For Want of a Button

by NFG - 21st May 2015 in Hard Hackin, Mobile Devices

I recently purchased a Galaxy Note 4 phone, and I love it. It’s an amazing piece of hardware let down only by Samsung’s inability to write useful software. Or perhaps it makes as much sense to say that Samsung can’t write software as well as the guys who made Slim ROM. Slim spoiled me, on my Galaxy S2 and my Nexus 4. It was blazing fast, bloat-free, regularly updated and innovative as fuck. That last one is a real weak point for Samsung, they simply don’t tweak their phones like a user might want them to. They don’t, it seems, look at software as much more than a necessary requirement to move their hardware. But that’s a long story for another post.

One of the things Slim did that Samsung doesn’t is long-press volume controls. With Slim I could hold Vol+ or Vol- to skip tracks while listening to music. This was awesome when riding my bike, or driving the car. Technically it’s illegal to touch a mobile phone while driving in Queensland, but I figure it’s the lesser of evils when the only legitimate alternative is to ram other cars off the road when a shit song can’t be skipped. Anyway, Samsung doesn’t do this. I hacked my car so the steering-wheel controls would skip tracks if the phone was connected via Bluetooth, but Bluetooth sound quality is shit so I gave it up and, basically, had to find another way.

There are, apparently, apps that offer this volume button control, but I am pretty pissed off such a basic feature isn’t part of Samsung’s TouchWiz, and I’m just dumbfounded that it’s not a feature of PowerAmp, which is probably the most purchased music player for Android devices. So I wasn’t going to cave, I was going to do it the hard way, fuck ’em. Fuck ’em all.

The Note 4 came with a pair of headphones with the usual buttons on the wire, and my first plan was to cut this up and wire up a headphone socket where the headphones were. This worked, but it didn’t last, the tiny little wires and my ham-handed soldering weren’t directly compatible and after about a week I started having trouble with it.

So I wanted something more robust. Something small, easily grabbed while biking or driving. The Samsung button module was too tiny to be grabbed in a hurry, and I had to remember which end of it had the button I wanted. Ideally the new mechanism would only have one button – volume buttons were already available on the phone, I just needed some way to skip tracks.

Button and barrel installed: it fits! Barely.
Button and barrel installed: it fits! Barely.

What I wanted to try was a button inside the headphone connector. I visited my local JayCar electronics shop and picked up a 602 Tactile Switch which had a long shaft and tiny footprint. I drilled a hole in the connector shell, and tried the switch on for size. It was a tight fit, it had to be shoved into the shell with a screwdriver and carefully aligned with another, like erecting a tiny ship in a tiny bottle with two screwdrivers. It worked, but I didn’t really think I could solder wires to it, shove it into the shell and screw the connector barrel into it all without tearing the wires out in the process.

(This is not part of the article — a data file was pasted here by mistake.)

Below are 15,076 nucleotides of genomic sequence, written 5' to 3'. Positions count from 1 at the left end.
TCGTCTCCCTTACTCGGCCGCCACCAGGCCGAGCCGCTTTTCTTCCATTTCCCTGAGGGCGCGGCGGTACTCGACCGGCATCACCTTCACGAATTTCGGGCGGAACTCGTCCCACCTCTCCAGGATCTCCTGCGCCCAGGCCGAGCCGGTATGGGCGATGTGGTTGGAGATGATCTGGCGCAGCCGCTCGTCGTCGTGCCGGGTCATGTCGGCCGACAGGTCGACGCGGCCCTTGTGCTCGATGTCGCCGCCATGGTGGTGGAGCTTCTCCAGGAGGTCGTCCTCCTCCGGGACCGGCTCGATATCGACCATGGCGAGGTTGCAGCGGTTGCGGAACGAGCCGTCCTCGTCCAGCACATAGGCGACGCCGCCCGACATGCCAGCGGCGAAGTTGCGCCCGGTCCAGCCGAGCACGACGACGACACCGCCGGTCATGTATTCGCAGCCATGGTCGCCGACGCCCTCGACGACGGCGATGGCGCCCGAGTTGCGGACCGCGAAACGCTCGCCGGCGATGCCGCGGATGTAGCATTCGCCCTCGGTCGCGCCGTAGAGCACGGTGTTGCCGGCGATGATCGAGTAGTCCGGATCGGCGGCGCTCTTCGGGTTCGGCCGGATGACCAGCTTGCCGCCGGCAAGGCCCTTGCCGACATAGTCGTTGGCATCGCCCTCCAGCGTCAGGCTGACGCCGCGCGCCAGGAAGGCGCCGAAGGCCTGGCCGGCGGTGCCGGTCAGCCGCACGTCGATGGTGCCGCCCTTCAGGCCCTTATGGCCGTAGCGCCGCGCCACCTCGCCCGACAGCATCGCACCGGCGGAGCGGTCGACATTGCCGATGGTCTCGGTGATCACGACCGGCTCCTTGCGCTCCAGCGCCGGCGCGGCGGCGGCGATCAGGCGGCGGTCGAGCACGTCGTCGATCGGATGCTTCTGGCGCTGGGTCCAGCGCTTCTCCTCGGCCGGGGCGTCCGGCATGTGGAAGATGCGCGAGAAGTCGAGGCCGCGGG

It fits!
It fits!

The only connector that would work was the one that came with the phone, for several reasons. It was small enough to fit in the phone while it was in its case, slim enough to fit past the button in the connector shell, and had all four required pins and wires. The exceedingly soft and stretchy casing had to be cut and skinned back, and the wires inside were coated with a super-thin enamel that had to be burned off before I could solder to it. This sucked, but it meant the chances of a short were greatly reduced.

Those wires are TINY.  And coated.
Those wires are TINY. And coated.

The contacts on the end of the socket barrel had to be cut or bent so they wouldn’t impact the button at the end of the shell, and this left exactly no room for the button to move around once it was all closed up. Since the barrel contacts included the cable clamp that keeps the wire from pulling out, I had to use a cable tie on the outside of the connector to hold the white Samsung part in place.

Finished, with testing cable plugged in.
Finished, with testing cable plugged in.

It was an intensely fiddly job because of the size and complete lack of spare space, but it worked in the end. It ain’t pretty, but it’s small and reliable, works with one hand without looking, and it solves a problem I don’t think I should have had in the first place.

Hey Samsung, fix your shit.

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